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Court Rules Government Officials Who Tweet To The Public Can't Block Users They Disagree With

President Donald Trump's blocking of people on Twitter because they criticize him violates the First Amendment, a federal judge in New York ruled last week in a resounding victory for freedom of speech and the public's right to communicate opposing political views directly to elected officials and government agencies.

The ruling comes in a lawsuit filed by the Knight First Amendment Institute alleging the president and his communications team violated the First Amendment by blocking seven people from the @realDonaldTrump Twitter account because they criticized the president or his policies. The seven individuals include a university professor, a surgeon, a comedy writer, a community organizer, an author, a legal analyst and a police officer.

The plaintiffs were blocked by Trump on Twitter shortly after they posted tweets to the @realDonaldTrump account that were critical. President Trump and the other defendants conceded that they did so because they disliked the viewpoints the plaintiffs expressed in their tweets. U.S. District Judge Naomi Reice Buchwald ruled that such viewpoint-based exclusion is "impermissible under the First Amendment." The ruling is a win for the public's right to speak out to public officials and engage with other members of the public on social media.

In an amicus brief filed on behalf of the plaintiffs, EFF argued governmental use of social media platforms to communicate to and with the public, and allow the public to communication with each other, is now the rule of democratic engagement, not the exception. As a result, First Amendment rights of both access to those accounts and the ability to speak in them must apply in full force.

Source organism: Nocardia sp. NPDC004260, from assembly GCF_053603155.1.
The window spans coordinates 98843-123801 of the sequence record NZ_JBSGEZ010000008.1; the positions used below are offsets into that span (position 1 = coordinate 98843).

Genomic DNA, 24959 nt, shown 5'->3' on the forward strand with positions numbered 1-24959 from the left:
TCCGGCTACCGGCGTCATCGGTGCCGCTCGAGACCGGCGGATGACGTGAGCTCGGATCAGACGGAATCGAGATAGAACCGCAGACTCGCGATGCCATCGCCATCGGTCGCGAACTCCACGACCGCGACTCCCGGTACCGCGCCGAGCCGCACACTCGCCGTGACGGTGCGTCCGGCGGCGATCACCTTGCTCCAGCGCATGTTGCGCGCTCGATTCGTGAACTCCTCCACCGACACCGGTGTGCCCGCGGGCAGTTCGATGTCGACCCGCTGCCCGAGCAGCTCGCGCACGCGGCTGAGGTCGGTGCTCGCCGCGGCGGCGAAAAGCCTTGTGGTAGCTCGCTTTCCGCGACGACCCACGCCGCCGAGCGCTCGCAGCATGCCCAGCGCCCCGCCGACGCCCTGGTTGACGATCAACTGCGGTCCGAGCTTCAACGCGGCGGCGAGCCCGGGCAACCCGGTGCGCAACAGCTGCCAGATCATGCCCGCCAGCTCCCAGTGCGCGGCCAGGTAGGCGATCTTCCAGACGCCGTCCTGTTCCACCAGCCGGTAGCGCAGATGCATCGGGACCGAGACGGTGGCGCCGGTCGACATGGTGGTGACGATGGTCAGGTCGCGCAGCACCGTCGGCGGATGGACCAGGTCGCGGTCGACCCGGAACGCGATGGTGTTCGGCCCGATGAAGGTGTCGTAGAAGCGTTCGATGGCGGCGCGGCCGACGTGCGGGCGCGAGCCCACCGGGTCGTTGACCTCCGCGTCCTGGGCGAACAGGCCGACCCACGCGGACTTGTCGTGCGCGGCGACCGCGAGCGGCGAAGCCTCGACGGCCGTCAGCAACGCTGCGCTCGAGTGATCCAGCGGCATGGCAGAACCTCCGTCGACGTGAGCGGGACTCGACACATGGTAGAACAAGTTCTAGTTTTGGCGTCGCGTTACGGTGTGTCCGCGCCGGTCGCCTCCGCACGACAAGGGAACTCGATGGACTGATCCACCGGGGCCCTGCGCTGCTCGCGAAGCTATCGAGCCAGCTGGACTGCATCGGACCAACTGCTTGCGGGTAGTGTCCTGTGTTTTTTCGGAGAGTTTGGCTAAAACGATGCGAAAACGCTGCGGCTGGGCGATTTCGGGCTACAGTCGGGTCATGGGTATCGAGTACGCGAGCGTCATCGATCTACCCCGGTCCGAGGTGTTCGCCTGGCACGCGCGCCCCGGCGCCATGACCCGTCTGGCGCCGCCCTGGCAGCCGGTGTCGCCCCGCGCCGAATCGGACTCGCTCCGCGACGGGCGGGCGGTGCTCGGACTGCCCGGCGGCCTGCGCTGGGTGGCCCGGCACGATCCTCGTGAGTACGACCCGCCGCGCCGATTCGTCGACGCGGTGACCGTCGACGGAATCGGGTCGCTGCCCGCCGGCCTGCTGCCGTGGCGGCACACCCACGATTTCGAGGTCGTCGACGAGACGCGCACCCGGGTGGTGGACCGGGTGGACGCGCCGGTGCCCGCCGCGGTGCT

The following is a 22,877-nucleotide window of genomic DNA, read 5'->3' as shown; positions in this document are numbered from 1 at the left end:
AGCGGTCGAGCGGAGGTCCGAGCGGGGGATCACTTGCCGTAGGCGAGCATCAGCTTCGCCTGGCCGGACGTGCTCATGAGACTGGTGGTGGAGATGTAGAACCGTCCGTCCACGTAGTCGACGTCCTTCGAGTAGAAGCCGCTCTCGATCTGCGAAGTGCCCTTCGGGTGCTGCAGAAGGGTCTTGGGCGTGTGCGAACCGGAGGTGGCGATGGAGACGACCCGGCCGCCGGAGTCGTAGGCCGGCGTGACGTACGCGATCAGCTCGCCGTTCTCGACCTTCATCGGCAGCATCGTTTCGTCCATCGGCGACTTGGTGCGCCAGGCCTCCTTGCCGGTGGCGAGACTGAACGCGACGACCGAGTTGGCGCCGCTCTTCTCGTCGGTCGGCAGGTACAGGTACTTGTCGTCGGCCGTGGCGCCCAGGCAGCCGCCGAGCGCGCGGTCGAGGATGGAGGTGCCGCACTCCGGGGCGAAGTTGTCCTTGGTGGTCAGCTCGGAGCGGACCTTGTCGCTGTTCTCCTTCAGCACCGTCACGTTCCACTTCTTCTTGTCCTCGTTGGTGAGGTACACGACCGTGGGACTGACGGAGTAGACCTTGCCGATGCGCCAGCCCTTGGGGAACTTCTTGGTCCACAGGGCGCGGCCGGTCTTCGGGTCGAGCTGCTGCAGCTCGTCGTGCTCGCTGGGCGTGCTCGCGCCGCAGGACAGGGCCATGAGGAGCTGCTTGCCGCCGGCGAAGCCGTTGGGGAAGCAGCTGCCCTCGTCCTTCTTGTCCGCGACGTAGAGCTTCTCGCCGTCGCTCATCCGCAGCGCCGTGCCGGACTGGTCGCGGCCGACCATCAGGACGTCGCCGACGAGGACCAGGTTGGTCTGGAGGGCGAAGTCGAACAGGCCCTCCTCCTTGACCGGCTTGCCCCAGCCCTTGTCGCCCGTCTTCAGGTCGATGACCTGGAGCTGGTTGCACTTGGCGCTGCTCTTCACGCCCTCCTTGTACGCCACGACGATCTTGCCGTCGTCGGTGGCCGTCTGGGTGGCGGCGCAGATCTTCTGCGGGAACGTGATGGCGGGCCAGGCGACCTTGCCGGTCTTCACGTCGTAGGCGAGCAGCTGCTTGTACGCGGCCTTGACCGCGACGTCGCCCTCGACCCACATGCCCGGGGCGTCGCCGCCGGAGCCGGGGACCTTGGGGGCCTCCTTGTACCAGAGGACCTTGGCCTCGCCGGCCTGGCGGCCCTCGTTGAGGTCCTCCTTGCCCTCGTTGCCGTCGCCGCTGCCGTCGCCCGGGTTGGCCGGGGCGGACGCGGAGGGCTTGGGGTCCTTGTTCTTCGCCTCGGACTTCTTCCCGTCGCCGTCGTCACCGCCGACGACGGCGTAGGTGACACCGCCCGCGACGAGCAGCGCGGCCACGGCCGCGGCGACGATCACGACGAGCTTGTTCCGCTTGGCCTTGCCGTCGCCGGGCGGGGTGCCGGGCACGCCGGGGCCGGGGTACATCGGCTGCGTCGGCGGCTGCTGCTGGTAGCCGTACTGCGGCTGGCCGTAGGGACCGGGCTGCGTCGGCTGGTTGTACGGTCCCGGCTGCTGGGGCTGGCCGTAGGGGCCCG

"The court ruling is a major win for the First Amendment rights of the public on social media," said EFF Civil Liberties Director David Greene. "Governmental officials and agencies, big and small, at all levels of government, are using social media to speak to the public and allow the public to speak to them and each other. This development has brought democracy closer to the people. But the people's First Amendment rights to see these messages and respond to them must be respected."

See also: When Tweets Are Governmental Business, Officials Don't Get To Pick And Choose Who Gets To Receive, Comment On, And Reply To Them. That Goes For The President, Too.

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Comments welcome.

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1. From Steve Rhodes:

Will anyone press the matter around here? Assignment Desk, activate!



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Posted on May 30, 2018


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